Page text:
Peace & Stability Journal Volume 7, Issue 1 - Page 23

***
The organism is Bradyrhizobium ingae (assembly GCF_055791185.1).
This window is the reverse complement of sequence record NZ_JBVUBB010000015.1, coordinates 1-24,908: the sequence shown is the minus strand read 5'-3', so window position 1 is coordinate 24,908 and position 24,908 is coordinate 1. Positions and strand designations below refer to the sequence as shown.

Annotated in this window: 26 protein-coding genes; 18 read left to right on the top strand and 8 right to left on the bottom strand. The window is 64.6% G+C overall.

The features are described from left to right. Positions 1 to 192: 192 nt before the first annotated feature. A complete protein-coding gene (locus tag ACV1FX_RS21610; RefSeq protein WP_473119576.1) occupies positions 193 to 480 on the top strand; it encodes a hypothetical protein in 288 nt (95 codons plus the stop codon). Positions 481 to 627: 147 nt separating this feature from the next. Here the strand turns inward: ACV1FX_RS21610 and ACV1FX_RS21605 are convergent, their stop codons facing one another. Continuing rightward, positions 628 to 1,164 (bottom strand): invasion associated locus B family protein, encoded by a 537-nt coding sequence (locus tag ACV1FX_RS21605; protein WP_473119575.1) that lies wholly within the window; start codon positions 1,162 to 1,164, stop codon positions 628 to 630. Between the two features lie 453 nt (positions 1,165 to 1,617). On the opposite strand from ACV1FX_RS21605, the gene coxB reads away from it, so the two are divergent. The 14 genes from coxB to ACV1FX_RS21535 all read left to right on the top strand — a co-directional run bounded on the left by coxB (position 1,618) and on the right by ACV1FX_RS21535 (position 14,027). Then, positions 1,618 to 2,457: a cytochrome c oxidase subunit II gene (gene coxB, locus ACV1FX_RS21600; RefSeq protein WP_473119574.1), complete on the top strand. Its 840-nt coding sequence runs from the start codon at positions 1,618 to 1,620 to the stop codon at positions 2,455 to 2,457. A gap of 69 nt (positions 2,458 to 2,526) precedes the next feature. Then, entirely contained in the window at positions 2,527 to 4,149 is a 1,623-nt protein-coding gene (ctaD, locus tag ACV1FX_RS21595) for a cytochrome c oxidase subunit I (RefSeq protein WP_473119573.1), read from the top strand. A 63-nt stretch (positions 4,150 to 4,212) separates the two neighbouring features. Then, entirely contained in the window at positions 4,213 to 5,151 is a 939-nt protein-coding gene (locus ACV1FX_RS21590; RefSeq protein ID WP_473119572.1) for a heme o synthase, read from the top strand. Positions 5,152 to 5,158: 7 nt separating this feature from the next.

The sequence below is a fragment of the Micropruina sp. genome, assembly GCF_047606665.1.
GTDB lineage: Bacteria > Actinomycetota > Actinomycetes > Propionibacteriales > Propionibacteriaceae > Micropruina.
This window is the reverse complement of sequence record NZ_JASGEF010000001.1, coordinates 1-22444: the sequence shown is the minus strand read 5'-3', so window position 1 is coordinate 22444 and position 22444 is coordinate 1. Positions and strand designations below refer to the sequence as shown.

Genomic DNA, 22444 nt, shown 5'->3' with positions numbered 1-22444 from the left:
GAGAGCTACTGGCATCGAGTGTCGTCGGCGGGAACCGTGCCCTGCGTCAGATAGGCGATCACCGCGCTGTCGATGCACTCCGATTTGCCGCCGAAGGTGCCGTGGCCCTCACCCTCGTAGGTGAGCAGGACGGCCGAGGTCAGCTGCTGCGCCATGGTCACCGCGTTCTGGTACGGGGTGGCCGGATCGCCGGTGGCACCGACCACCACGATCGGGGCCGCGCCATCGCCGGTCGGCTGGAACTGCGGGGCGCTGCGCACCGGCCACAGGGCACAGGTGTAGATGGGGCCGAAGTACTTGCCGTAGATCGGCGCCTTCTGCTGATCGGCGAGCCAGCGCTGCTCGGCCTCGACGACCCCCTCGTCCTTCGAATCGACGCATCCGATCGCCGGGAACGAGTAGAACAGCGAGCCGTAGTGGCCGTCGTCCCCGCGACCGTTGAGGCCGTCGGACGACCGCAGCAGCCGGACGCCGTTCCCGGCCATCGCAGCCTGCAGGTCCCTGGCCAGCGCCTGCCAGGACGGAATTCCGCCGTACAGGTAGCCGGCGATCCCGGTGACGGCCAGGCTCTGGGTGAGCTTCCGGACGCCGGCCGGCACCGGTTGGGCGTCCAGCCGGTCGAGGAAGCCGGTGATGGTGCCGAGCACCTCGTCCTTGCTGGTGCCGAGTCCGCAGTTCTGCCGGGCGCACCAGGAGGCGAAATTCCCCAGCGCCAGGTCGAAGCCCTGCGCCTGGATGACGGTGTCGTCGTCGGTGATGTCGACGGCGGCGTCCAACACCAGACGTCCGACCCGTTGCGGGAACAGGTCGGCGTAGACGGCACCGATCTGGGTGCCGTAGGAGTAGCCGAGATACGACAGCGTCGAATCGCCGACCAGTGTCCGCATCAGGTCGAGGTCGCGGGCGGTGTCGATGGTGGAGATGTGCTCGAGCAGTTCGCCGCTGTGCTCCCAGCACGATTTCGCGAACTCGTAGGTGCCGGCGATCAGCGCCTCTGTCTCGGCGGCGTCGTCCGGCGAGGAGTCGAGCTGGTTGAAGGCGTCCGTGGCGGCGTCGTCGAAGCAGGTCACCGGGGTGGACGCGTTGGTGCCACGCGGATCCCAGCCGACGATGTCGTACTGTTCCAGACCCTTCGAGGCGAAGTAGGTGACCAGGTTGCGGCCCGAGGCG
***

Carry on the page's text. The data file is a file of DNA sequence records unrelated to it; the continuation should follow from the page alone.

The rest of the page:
policy goals. Success in post-conflict stability activities requires a continued and additional level of military effort beyond combat to consolidate gains and to realize and sustain the desired political outcome in dynamic post-conflict conditions. History shows that U.S. forces continue to operate well after the cessation of combat activities, from months to years, and their presence enables the other elements of national power. The following section highlights the event that started and end- ed each phase of US commitment to a particular intervention. Syria: 2014 – Present (2016). The conflict phase in Syria began with President Obama’s declaration on 10 September 2014 that the United States was going to commence airstrikes against Islamic State of Syria and Iraq (ISIL) targets in the country. 1 These airstrikes have continued as of July 2016. 2 Iraq: 2003 – Present (2016). The first conflict phase in Iraq began in March of 2013 with the US-led invasion of the coun- try and the toppling of Saddam Hussein’s regime. 3 This conflict phase was declared concluded in 2003 when President Bush gave his “mission accomplished” speech, but combat troops continued to conduct sustained kinetic operations until the last combat brigade was withdrawn from the country in August of 2010. 4 US troops remaining in the country then settled into a stabilization role, marking the beginning of the first post-con- flict phase in Iraq. 5 In 2014, this post-conflict phase concluded when Iraq was declared a war-zone once more because of resur- gent Sunni forces (including the Islamic state). This marked the beginning of the second conflict phase. 6 As of July 2016, this conflict phase continues. 7 Afghanistan: 2001 – Present (2016). The initial conflict phase began in September of 2001, when President George W. Bush signed into law a joint resolution authorizing the use of force against those responsible for attacking the US on 11 September 2001. This resolution was later used to justify military interven- tion in Afghanistan. 8 This initial conflict phase concluded in May of 2003 when Donald Rumsfeld declared an end to “major combat” in Afghanistan and the transition of US troops to a stabilization and reconstruction role. This marked the begin- ning of the first post-conflict phase. 9 This first post-conflict phase concluded in February of 2009 when Obama deployed 17,000 additional combat troops to the country to conduct sustained kinetic operations against terrorist elements, marking the beginning of the second conflict phase. 10 This second con- flict phase concluded in May of 2014 with President Obama’s announcement of the withdrawal of US combat troops from Afghanistan and the transition of the remaining international and US forces into reconstruction and stabilization roles, com- mencing the second post-conflict phase. 11 This post-conflict phase concluded in 2015 when Taliban-affiliated forces stepped up attacks, forcing the US to delay troop withdrawals and step up the tempo of kinetic operations against the Taliban. These operations continue as of July 2016. 12 Kosovo: 1999 – Present (2016). The conflict phase in Koso- vo began when NATO forces were authorized to conduct airstrikes in March of 1999, and this conflict phase concluded in June of 1999 with the cessation of this airstrike campaign. The post-conflict phase began with stabilization efforts in June 1999, when NATO authorized the deployment of troops as per UNSCR 1244 under the campaign name of the Kosovo Protec- tion Force (KFOR). 13 KFOR is still active as of July 2016, with a troop strength of approximately 4,600. 14 Bosnia: 1995 – 2004. The conflict phase in Bosnia began with NATO airstrikes in May of 1995, and ended in December 1995 with the signing of a General Framework Agreement for Peace in Bosnia and Herzegovina. 15 The post-conflict phase began with the deployment of the NATO Implementation Force (IFOR) to Bosnia in December 1995. IFOR v2&W6V@'D7F&ƗFf&6R4d"bb4d"v0&W6VBFV6V&W"#B'UTd"v6Bw&VFǐ&VGV6VBU2f&6RBV6֖26֗FVBrF2W76VFЦǒVFVBU2F&V7BffVVB7B6fƖ7B7F&ƗFVff'G2FR6VG'6Ɩ"( 2RFV6V&W""&RWVFЧF'f&6Rv2FWVBF6ƖF6GV7B7F&ƗFW&F2&rFR&Vvrb6fƖ7B7F&ƗЧF6RF2f&6Rv2&WG&7FfVǒWF&VB'T40&W6WFsBBVBU$D$U5D$RRख&62FRT76VB&W6WFBv6֖ƒЧF&VBFRFFRB6VBf"V6VrVff'G2F0&VBFR66W6bFR6fƖ7B6RB&V@FR&Vvrb6fƖ7B6RvFU2G&2vw&W76fVǐVVFrBVf&6rFR&W6WFFR&6vFv6FVB67W'&VB7F&W"2VFr&'W7BF&V7@U2֖ƗF'WF27F26ƖF2&VBFR&RЦvrb7B6fƖ7B6R'&6RFRU2@vFG&vf&6W2&VrFR6VG'( 2BFV6V&W"U2f&6W2fBЦVBU$DU5B4U4RGFVBF'&rvVW&&VvFW7F6R6&vW2bG'VrG&ff6pBV&vG2'W6W2v6v2FR6WFbFR6ЦfƖ7B6RFR6fƖ7B6R66VFVBvFFR6W76F`Vv&f&RBVBbW&FU5B4U4RV'vfr&6RFW&F$DRĔ$U%EB7B6fƖ7B6R6WFV&W"BU2f&6W2vW&RvFЦG&vg&#